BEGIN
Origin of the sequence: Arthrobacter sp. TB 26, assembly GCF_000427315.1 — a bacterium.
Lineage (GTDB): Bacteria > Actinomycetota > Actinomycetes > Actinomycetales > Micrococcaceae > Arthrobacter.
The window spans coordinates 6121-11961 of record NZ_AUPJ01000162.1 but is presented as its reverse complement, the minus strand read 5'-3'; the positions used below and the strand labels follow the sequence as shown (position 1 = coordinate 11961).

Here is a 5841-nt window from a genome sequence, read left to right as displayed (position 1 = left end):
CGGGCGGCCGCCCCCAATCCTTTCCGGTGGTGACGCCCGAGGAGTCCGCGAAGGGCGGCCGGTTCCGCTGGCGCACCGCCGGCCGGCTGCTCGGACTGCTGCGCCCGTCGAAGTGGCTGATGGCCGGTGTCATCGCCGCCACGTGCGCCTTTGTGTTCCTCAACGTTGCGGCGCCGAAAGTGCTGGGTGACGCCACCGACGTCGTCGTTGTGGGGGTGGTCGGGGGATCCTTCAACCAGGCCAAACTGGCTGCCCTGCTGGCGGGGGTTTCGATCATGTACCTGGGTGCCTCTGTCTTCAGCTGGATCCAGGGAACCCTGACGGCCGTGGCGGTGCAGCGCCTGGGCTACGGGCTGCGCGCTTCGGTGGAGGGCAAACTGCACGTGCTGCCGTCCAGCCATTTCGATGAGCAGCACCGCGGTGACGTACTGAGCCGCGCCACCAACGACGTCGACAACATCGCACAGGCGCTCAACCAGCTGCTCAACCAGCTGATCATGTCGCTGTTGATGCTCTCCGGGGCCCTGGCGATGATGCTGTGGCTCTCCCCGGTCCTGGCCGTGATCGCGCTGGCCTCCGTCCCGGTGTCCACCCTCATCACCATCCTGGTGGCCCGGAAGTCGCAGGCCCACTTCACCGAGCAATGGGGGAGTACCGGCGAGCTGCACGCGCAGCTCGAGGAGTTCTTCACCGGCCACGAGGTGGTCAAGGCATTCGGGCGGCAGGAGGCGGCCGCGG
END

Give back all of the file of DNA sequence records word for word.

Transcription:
Origin of the sequence: Arthrobacter sp. TB 26, assembly GCF_000427315.1 — a bacterium.
Lineage (GTDB): Bacteria > Actinomycetota > Actinomycetes > Actinomycetales > Micrococcaceae > Arthrobacter.
The window spans coordinates 6121-11961 of record NZ_AUPJ01000162.1 but is presented as its reverse complement, the minus strand read 5'-3'; the positions used below and the strand labels follow the sequence as shown (position 1 = coordinate 11961).

Here is a 5841-nt window from a genome sequence, read left to right as displayed (position 1 = left end):
CGGGCGGCCGCCCCCAATCCTTTCCGGTGGTGACGCCCGAGGAGTCCGCGAAGGGCGGCCGGTTCCGCTGGCGCACCGCCGGCCGGCTGCTCGGACTGCTGCGCCCGTCGAAGTGGCTGATGGCCGGTGTCATCGCCGCCACGTGCGCCTTTGTGTTCCTCAACGTTGCGGCGCCGAAAGTGCTGGGTGACGCCACCGACGTCGTCGTTGTGGGGGTGGTCGGGGGATCCTTCAACCAGGCCAAACTGGCTGCCCTGCTGGCGGGGGTTTCGATCATGTACCTGGGTGCCTCTGTCTTCAGCTGGATCCAGGGAACCCTGACGGCCGTGGCGGTGCAGCGCCTGGGCTACGGGCTGCGCGCTTCGGTGGAGGGCAAACTGCACGTGCTGCCGTCCAGCCATTTCGATGAGCAGCACCGCGGTGACGTACTGAGCCGCGCCACCAACGACGTCGACAACATCGCACAGGCGCTCAACCAGCTGCTCAACCAGCTGATCATGTCGCTGTTGATGCTCTCCGGGGCCCTGGCGATGATGCTGTGGCTCTCCCCGGTCCTGGCCGTGATCGCGCTGGCCTCCGTCCCGGTGTCCACCCTCATCACCATCCTGGTGGCCCGGAAGTCGCAGGCCCACTTCACCGAGCAATGGGGGAGTACCGGCGAGCTGCACGCGCAGCTCGAGGAGTTCTTCACCGGCCACGAGGTGGTCAAGGCATTCGGGCGGCAGGAGGCGGCCGCGG